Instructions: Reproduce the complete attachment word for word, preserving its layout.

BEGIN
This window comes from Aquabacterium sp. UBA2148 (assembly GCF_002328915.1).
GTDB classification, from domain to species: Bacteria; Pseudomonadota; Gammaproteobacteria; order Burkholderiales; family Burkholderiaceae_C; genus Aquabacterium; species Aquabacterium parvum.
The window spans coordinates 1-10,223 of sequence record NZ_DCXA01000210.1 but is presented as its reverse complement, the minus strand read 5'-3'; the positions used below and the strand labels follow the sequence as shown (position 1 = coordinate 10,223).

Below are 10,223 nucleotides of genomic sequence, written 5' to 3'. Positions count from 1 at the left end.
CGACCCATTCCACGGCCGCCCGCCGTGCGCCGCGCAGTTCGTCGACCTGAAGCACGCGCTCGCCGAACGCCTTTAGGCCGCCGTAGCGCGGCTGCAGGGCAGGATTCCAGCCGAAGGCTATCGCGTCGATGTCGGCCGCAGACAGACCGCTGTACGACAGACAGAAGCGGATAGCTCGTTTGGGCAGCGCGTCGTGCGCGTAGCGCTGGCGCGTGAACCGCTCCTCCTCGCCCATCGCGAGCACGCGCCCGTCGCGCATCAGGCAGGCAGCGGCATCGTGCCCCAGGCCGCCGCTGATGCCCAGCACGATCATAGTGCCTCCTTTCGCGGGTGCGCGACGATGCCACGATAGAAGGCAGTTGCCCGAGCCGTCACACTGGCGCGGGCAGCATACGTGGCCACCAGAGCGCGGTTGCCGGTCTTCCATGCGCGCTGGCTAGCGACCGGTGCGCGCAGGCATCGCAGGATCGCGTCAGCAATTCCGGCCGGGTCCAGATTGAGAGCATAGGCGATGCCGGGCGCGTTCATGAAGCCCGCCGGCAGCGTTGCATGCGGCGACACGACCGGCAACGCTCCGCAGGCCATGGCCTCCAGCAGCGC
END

This window comes from Aquabacterium sp. UBA2148 (assembly GCF_002328915.1).
GTDB classification, from domain to species: Bacteria; Pseudomonadota; Gammaproteobacteria; order Burkholderiales; family Burkholderiaceae_C; genus Aquabacterium; species Aquabacterium parvum.
The window spans coordinates 1-10,223 of sequence record NZ_DCXA01000210.1 but is presented as its reverse complement, the minus strand read 5'-3'; the positions used below and the strand labels follow the sequence as shown (position 1 = coordinate 10,223).

Below are 10,223 nucleotides of genomic sequence, written 5' to 3'. Positions count from 1 at the left end.
CGACCCATTCCACGGCCGCCCGCCGTGCGCCGCGCAGTTCGTCGACCTGAAGCACGCGCTCGCCGAACGCCTTTAGGCCGCCGTAGCGCGGCTGCAGGGCAGGATTCCAGCCGAAGGCTATCGCGTCGATGTCGGCCGCAGACAGACCGCTGTACGACAGACAGAAGCGGATAGCTCGTTTGGGCAGCGCGTCGTGCGCGTAGCGCTGGCGCGTGAACCGCTCCTCCTCGCCCATCGCGAGCACGCGCCCGTCGCGCATCAGGCAGGCAGCGGCATCGTGCCCCAGGCCGCCGCTGATGCCCAGCACGATCATAGTGCCTCCTTTCGCGGGTGCGCGACGATGCCACGATAGAAGGCAGTTGCCCGAGCCGTCACACTGGCGCGGGCAGCATACGTGGCCACCAGAGCGCGGTTGCCGGTCTTCCATGCGCGCTGGCTAGCGACCGGTGCGCGCAGGCATCGCAGGATCGCGTCAGCAATTCCGGCCGGGTCCAGATTGAGAGCATAGGCGATGCCGGGCGCGTTCATGAAGCCCGCCGGCAGCGTTGCATGCGGCGACACGACCGGCAACGCTCCGCAGGCCATGGCCTCCAGCAGCGC